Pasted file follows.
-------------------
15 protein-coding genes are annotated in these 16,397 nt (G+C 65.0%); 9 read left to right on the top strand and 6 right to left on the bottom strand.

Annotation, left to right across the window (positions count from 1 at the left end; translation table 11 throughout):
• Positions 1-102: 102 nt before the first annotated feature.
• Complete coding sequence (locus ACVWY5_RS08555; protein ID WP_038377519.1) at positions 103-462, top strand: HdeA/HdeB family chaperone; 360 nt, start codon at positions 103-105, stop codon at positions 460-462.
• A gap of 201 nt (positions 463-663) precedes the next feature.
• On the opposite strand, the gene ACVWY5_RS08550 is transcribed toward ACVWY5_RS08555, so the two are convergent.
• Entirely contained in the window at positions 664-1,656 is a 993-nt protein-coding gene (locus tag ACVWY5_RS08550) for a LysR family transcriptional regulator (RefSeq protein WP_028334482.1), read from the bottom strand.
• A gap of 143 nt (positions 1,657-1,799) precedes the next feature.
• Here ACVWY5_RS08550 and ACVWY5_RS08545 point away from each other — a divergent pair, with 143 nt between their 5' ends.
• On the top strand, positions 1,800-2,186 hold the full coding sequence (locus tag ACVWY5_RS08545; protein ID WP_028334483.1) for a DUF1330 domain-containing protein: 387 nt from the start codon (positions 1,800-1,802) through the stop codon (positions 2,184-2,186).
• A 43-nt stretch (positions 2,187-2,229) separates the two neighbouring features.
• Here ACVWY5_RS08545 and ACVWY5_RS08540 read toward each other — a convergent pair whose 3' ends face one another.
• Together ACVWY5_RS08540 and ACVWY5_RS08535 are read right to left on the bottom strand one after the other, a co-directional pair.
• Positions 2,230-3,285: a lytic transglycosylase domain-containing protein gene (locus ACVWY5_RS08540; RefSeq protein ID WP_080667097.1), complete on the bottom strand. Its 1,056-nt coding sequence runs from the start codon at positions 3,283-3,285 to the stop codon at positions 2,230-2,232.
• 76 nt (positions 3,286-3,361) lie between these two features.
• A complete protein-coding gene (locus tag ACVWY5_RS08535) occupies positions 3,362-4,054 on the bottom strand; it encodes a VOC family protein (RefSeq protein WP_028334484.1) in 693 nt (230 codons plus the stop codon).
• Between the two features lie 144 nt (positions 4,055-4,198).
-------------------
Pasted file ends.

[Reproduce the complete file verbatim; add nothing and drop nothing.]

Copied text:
15 protein-coding genes are annotated in these 16,397 nt (G+C 65.0%); 9 read left to right on the top strand and 6 right to left on the bottom strand.

Annotation, left to right across the window (positions count from 1 at the left end; translation table 11 throughout):
• Positions 1-102: 102 nt before the first annotated feature.
• Complete coding sequence (locus ACVWY5_RS08555; protein ID WP_038377519.1) at positions 103-462, top strand: HdeA/HdeB family chaperone; 360 nt, start codon at positions 103-105, stop codon at positions 460-462.
• A gap of 201 nt (positions 463-663) precedes the next feature.
• On the opposite strand, the gene ACVWY5_RS08550 is transcribed toward ACVWY5_RS08555, so the two are convergent.
• Entirely contained in the window at positions 664-1,656 is a 993-nt protein-coding gene (locus tag ACVWY5_RS08550) for a LysR family transcriptional regulator (RefSeq protein WP_028334482.1), read from the bottom strand.
• A gap of 143 nt (positions 1,657-1,799) precedes the next feature.
• Here ACVWY5_RS08550 and ACVWY5_RS08545 point away from each other — a divergent pair, with 143 nt between their 5' ends.
• On the top strand, positions 1,800-2,186 hold the full coding sequence (locus tag ACVWY5_RS08545; protein ID WP_028334483.1) for a DUF1330 domain-containing protein: 387 nt from the start codon (positions 1,800-1,802) through the stop codon (positions 2,184-2,186).
• A 43-nt stretch (positions 2,187-2,229) separates the two neighbouring features.
• Here ACVWY5_RS08545 and ACVWY5_RS08540 read toward each other — a convergent pair whose 3' ends face one another.
• Together ACVWY5_RS08540 and ACVWY5_RS08535 are read right to left on the bottom strand one after the other, a co-directional pair.
• Positions 2,230-3,285: a lytic transglycosylase domain-containing protein gene (locus ACVWY5_RS08540; RefSeq protein ID WP_080667097.1), complete on the bottom strand. Its 1,056-nt coding sequence runs from the start codon at positions 3,283-3,285 to the stop codon at positions 2,230-2,232.
• 76 nt (positions 3,286-3,361) lie between these two features.
• A complete protein-coding gene (locus tag ACVWY5_RS08535) occupies positions 3,362-4,054 on the bottom strand; it encodes a VOC family protein (RefSeq protein WP_028334484.1) in 693 nt (230 codons plus the stop codon).
• Between the two features lie 144 nt (positions 4,055-4,198).